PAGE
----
matrix = zeros((row_num, 3))
    index = 0
    class_label = []
    for line in lines:
        # Remove empty character cutting eigenvalues at the beginning and end of a string
        features = line.strip().split("/t")
        # Initializing feature matrix and corresponding classification marks
        matrix[index, :] = features[0:3]
        index += 1

    return matrix, class_label

3. Analysis data

import matplotlib
import matplotlib.pyplot as plt
fig = plt.figure()
ax = fig.add_subplot(111)
ax.scatter(datingDataMat[:, 0], datingDataMat[:, 1], 15.0*array(datingLabels), 15.0*array(datingLabels))

In the following figure, the first and second column attributes of the matrix are used to get a good display effect. Three different sample classification areas are clearly identified, and the category areas of people with different hobbies are also different.

Normalized data

Normalization is a process of unifying weights. For more details, please refer to: https://www.zhihu.com/question/19951858 

Distance between sample 3 and sample 4: $$\ sqrt{(0-67)^2 + (20000-32000)^2 + (1.1-0.1)^2}$$

Normalize the eigenvalues to eliminate the influence caused by the different magnitude of features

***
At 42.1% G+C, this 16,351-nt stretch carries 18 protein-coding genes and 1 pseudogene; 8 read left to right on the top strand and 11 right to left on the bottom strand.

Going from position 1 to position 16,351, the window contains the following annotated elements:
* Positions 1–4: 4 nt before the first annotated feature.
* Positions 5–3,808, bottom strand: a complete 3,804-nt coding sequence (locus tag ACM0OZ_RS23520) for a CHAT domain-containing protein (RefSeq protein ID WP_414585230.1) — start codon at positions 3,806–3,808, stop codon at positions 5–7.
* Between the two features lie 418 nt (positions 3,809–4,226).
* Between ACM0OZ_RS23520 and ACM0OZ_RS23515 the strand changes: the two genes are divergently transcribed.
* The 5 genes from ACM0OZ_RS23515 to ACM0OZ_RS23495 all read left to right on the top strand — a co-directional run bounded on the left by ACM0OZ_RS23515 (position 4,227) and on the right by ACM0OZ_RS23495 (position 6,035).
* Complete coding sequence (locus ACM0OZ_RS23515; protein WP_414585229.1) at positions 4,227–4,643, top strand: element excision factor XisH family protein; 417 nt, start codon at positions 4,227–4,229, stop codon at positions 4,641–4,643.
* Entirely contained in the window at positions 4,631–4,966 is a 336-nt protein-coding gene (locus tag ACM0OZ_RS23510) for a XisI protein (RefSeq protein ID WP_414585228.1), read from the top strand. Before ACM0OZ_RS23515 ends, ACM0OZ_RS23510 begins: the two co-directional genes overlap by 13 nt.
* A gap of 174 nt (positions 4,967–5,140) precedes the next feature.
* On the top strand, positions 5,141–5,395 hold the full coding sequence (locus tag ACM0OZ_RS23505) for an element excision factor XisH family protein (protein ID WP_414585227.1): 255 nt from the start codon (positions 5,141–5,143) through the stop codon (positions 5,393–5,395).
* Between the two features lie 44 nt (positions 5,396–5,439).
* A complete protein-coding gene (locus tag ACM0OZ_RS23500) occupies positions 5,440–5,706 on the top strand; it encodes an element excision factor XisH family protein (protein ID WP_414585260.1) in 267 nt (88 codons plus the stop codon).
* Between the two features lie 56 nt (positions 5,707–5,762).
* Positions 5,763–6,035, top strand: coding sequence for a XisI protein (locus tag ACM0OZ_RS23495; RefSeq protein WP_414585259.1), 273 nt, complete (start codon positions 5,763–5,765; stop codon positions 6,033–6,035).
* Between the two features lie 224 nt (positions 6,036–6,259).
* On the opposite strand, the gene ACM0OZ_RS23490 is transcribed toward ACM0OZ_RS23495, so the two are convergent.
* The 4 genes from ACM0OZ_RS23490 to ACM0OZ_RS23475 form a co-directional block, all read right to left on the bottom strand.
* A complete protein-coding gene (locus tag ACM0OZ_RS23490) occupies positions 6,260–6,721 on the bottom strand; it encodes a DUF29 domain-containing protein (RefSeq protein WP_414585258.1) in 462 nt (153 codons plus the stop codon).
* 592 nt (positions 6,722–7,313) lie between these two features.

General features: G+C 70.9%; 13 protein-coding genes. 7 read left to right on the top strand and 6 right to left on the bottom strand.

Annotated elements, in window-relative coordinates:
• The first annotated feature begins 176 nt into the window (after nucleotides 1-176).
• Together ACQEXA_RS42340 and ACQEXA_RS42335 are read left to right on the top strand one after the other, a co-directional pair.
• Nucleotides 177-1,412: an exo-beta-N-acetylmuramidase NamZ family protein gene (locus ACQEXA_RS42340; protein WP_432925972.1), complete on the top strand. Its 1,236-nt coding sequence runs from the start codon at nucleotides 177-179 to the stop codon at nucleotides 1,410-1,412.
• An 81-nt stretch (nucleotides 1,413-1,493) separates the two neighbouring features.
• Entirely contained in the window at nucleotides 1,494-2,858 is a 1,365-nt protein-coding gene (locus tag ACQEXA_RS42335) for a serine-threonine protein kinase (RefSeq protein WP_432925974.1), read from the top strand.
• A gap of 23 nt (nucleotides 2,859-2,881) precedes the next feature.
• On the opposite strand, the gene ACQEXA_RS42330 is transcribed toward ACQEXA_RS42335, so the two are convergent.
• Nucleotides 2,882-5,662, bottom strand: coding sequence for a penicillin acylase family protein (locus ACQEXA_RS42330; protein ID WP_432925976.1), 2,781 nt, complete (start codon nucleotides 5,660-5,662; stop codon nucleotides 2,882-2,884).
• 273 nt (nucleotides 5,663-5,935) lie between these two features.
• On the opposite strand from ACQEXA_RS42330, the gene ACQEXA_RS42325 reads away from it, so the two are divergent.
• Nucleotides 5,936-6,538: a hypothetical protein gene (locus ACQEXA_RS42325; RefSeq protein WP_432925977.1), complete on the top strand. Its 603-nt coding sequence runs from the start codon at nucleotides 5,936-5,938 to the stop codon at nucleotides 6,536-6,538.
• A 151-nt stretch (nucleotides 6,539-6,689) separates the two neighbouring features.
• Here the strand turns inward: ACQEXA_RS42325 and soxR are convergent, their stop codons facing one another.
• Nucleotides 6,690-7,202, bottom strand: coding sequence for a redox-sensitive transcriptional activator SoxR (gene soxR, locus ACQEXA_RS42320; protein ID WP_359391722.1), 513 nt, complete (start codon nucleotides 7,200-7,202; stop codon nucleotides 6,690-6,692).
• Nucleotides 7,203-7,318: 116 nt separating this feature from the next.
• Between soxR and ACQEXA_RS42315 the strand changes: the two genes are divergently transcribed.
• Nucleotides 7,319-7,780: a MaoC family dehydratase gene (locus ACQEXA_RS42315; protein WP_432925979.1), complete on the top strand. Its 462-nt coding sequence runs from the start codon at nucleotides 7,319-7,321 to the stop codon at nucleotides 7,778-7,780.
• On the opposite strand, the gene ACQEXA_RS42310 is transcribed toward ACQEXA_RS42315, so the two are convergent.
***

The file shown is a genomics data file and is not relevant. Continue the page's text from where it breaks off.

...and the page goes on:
Normalization definition: in my opinion, normalization is to limit the data you need to process (through some algorithm) to a certain extent. First of all, normalization is for the convenience of data processing, and second is to speed up the convergence of the program. The methods are as follows:

1) Linear function conversion, the expression is as follows:


Note: x and y are the values before and after conversion, and MaxValue and MinValue are the maximum and minimum values of samples.   

2) Logarithmic function conversion, the expression is as follows:


Description: base 10 logarithmic function conversion.

As shown in the picture:

! [logarithmic function image] (http://data.apachecn.org/img/AiLearning/ml/2.KNN/knn_1.png)

3) Inverse cotangent function conversion, the expression is as follows:


As shown in the picture:

! [anti cotangent function image] (http://data.apachecn.org/img/AiLearning/ml/2.KNN/arctan_arccot.gif)

In statistics, the specific role of normalization is to summarize the statistical distribution of unified samples. Normalization between 0-1 is the statistical probability distribution, and normalization between - 1 - + 1 is the statistical coordinate distribution.